What I Learned from the Youngest Self-Made Female Billionaire
Sara Blakely, founder of women’s slimming undergarments company, Spanx was the guest speaker at this year’s Inc Woman’s Summit.
As the world’s youngest self-made female billionaire, I was excited to hear her journey.
Wisdom from the Youngest Self-Made Female Billionaire
Focus on the problem. People don’t buy products, they buy the problem you solve.
Being underestimated gives you a competitive edge and advantage. Initially it was hard, because no-one believed in my product. But If you don’t feel worthy of achieving success or money, you’re going to self sabotage.
I think very positively about money. Money simply holds a magnifying glass to who you are.
What you don’t know can be your biggest enemy if you let it, but it ensures I go about things differently.
The only way you can affect change is if you do things differently. I fumbled my way through the whole process using gut and intuition.
When I was 16, a series of tragedies impacted my life. My best friend was killed in front of me, which was devastating.
Then my parents split up a few months later. When my dad moved out, he handed me a cassette tape called, ‘How to be a no limit person,’ by Wayne Dyer.
Through listening to those tapes, I did so much pre-work on myself to prepare to live an entrepreneurial life. I got all that from those tapes.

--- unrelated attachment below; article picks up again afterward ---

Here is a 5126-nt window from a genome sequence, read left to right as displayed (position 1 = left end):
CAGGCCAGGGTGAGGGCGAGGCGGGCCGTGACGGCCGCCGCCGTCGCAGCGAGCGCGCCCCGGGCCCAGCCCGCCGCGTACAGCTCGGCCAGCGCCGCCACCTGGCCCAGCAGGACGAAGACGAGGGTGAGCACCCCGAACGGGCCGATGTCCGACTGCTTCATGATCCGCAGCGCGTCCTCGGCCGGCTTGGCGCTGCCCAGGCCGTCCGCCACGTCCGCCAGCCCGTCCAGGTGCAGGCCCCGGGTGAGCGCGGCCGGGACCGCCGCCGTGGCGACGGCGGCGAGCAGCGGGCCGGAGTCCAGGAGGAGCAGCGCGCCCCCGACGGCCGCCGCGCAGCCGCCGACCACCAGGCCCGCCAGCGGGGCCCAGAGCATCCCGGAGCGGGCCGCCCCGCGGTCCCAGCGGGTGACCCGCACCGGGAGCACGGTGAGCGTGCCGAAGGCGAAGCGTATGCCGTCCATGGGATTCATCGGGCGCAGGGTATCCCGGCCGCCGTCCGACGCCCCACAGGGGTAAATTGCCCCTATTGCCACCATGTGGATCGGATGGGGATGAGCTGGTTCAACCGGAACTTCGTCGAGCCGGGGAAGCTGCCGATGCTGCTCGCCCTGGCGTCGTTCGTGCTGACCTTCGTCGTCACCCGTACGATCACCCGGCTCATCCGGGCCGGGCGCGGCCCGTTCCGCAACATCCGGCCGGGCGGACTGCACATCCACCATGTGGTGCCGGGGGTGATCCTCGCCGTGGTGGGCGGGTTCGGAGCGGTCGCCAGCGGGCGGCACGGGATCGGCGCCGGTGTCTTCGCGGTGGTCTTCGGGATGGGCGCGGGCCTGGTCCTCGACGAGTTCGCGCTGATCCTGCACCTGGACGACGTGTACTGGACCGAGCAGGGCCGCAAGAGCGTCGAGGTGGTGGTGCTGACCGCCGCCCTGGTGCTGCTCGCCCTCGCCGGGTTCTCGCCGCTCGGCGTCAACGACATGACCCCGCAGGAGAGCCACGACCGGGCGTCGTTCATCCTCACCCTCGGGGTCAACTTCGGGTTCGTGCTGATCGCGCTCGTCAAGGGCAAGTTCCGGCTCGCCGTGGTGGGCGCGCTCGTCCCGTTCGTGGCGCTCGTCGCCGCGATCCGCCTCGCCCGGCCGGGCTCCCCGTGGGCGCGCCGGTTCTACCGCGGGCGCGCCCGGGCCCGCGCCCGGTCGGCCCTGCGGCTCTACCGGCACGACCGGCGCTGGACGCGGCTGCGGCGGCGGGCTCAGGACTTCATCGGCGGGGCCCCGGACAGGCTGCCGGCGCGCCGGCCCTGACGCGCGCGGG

My friends would laugh at me, but fast forward 15 years later I ended up on the front cover of Forbes.
A few of my friends telephoned saying: “Damn, I should have listened to those tapes!”
On Building a Team
Hire your weakness as soon as you can afford to. I learned very quickly what I was good at and what I needed support in. My greatest talents are in inventing and doing marketing - so that’s where I like to play.
I still have crippling self doubt, but try not to let that hinder me.
When feeling stuck, I still listen to Wayne Dyer tapes to help center myself. I have key people in my life who help to build me up. I’ve had self doubt the whole entire journey. It’s very normal.
My real mentors are my mum and grandmother. As well as the women that came before me that didn’t have the same opportunities as me. I get inspiration from them and stay connected to that.